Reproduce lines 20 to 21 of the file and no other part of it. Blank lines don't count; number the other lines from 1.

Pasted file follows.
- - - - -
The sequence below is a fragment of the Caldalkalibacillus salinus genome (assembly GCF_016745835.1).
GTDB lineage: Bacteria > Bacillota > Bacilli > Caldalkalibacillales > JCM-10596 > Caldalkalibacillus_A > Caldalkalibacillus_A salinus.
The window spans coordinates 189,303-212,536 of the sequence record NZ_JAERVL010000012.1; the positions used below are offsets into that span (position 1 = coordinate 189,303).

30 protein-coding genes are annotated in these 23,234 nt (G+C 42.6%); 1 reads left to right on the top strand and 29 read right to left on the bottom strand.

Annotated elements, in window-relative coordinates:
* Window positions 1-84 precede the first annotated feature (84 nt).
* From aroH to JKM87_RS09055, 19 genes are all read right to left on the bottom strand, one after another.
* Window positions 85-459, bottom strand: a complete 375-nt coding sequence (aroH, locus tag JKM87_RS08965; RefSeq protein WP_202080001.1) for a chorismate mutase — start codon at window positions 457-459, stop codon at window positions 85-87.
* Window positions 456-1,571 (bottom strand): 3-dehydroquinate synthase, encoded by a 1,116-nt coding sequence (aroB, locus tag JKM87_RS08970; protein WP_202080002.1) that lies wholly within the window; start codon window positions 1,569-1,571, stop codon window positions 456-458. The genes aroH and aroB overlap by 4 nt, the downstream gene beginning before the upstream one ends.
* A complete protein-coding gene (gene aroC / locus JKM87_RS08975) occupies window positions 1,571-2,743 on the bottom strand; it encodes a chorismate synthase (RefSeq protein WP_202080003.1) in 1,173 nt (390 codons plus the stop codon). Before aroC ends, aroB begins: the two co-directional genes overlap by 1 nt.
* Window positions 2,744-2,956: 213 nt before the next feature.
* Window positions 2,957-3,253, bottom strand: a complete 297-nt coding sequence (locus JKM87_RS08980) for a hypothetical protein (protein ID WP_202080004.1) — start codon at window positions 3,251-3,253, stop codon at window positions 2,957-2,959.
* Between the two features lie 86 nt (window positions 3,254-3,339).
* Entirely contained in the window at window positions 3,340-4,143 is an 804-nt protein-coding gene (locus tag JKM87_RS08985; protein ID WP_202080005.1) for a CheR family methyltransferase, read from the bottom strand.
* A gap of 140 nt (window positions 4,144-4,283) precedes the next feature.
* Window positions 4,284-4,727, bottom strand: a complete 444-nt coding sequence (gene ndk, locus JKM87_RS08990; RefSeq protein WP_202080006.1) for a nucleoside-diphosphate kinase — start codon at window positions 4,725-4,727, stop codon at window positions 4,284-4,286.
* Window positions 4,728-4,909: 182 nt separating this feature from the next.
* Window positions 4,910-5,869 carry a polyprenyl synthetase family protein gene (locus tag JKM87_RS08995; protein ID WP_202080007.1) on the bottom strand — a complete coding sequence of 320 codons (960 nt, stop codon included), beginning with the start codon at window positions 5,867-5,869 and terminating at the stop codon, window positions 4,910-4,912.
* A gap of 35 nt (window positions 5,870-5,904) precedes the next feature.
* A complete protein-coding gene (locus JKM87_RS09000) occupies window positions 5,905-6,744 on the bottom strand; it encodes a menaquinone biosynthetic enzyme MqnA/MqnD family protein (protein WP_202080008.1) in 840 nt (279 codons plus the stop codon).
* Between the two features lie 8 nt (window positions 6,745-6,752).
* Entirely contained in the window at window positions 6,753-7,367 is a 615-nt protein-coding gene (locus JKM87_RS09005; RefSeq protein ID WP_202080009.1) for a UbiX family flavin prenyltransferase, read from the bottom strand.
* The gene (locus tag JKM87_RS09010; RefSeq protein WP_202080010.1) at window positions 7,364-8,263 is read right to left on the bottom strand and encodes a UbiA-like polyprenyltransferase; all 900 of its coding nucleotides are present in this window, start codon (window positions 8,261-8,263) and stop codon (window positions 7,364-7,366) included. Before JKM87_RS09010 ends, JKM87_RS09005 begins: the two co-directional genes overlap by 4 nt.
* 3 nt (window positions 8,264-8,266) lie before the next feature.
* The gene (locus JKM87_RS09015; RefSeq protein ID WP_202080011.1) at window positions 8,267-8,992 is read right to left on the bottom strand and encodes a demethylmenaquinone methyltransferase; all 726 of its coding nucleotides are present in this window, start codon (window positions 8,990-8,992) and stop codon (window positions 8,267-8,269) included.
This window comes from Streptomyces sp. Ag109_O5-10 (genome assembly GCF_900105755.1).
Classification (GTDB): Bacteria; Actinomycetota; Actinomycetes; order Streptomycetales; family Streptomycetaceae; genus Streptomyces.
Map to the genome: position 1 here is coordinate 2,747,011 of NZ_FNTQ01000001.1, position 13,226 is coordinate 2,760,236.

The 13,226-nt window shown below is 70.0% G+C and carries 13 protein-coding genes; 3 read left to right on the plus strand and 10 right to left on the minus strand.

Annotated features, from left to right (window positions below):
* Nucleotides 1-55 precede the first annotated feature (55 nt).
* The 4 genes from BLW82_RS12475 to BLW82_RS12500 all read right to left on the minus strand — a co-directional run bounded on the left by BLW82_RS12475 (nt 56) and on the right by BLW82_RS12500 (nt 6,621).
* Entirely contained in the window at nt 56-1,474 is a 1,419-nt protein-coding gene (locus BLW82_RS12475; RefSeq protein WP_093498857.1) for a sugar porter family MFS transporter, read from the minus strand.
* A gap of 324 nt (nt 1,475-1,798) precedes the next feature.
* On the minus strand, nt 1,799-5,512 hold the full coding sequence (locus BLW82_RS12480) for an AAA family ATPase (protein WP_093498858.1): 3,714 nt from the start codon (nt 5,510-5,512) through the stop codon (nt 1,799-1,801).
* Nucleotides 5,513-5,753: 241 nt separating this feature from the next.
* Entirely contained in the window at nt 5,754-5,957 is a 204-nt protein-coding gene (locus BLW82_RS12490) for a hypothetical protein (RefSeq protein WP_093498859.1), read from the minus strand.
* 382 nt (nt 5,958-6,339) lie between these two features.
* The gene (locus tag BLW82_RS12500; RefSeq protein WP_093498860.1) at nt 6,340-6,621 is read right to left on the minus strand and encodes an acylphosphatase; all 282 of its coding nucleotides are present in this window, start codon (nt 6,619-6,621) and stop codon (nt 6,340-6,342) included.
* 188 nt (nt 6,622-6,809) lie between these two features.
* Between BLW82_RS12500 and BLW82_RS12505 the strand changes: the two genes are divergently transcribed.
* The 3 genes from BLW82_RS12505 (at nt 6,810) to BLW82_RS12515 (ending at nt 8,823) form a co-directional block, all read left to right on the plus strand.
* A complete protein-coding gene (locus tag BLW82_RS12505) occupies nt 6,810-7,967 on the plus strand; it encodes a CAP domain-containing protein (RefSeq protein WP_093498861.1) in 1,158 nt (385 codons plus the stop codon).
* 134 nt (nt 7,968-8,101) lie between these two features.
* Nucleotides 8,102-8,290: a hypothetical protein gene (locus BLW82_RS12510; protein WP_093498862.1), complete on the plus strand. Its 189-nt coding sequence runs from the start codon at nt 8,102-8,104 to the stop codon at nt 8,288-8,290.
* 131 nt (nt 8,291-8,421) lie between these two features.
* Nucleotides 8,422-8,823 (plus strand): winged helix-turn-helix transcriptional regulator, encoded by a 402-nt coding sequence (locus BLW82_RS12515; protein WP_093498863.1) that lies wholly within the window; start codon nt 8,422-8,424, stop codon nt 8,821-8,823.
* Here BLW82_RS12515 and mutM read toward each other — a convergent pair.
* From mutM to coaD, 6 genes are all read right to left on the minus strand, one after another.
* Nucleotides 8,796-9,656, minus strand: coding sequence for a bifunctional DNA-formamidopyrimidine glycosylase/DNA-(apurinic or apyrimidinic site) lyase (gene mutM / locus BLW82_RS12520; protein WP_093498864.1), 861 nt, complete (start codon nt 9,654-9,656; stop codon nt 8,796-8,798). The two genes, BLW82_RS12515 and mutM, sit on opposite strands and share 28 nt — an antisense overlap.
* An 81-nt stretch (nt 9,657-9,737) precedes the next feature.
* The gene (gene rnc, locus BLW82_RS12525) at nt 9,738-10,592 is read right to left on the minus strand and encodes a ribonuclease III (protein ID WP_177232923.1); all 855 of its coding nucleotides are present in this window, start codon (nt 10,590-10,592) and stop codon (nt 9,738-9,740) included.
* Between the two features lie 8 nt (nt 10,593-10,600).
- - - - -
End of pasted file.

* A complete protein-coding gene (locus JKM87_RS09000) occupies window positions 5,905-6,744 on the bottom strand; it encodes a menaquinone biosynthetic enzyme MqnA/MqnD family protein (protein WP_202080008.1) in 840 nt (279 codons plus the stop codon).
* Between the two features lie 8 nt (window positions 6,745-6,752).